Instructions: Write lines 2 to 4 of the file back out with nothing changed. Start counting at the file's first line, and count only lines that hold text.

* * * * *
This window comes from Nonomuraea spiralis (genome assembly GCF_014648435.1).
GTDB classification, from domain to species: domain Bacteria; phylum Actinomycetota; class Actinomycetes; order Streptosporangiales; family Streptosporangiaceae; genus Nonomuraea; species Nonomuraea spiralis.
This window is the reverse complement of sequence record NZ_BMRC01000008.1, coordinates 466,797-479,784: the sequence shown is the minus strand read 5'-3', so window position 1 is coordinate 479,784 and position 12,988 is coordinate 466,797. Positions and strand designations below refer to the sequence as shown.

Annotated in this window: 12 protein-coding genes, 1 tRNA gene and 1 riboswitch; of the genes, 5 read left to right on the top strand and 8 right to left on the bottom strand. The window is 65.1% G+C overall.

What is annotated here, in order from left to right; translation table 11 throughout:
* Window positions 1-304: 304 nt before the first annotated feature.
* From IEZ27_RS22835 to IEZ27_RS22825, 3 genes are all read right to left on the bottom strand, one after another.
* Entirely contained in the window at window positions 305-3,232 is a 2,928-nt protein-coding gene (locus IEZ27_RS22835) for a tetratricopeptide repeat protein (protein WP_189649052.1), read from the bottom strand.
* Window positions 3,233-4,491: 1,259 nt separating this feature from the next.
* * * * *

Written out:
GTDB classification, from domain to species: domain Bacteria; phylum Actinomycetota; class Actinomycetes; order Streptosporangiales; family Streptosporangiaceae; genus Nonomuraea; species Nonomuraea spiralis.
This window is the reverse complement of sequence record NZ_BMRC01000008.1, coordinates 466,797-479,784: the sequence shown is the minus strand read 5'-3', so window position 1 is coordinate 479,784 and position 12,988 is coordinate 466,797. Positions and strand designations below refer to the sequence as shown.

Annotated in this window: 12 protein-coding genes, 1 tRNA gene and 1 riboswitch; of the genes, 5 read left to right on the top strand and 8 right to left on the bottom strand. The window is 65.1% G+C overall.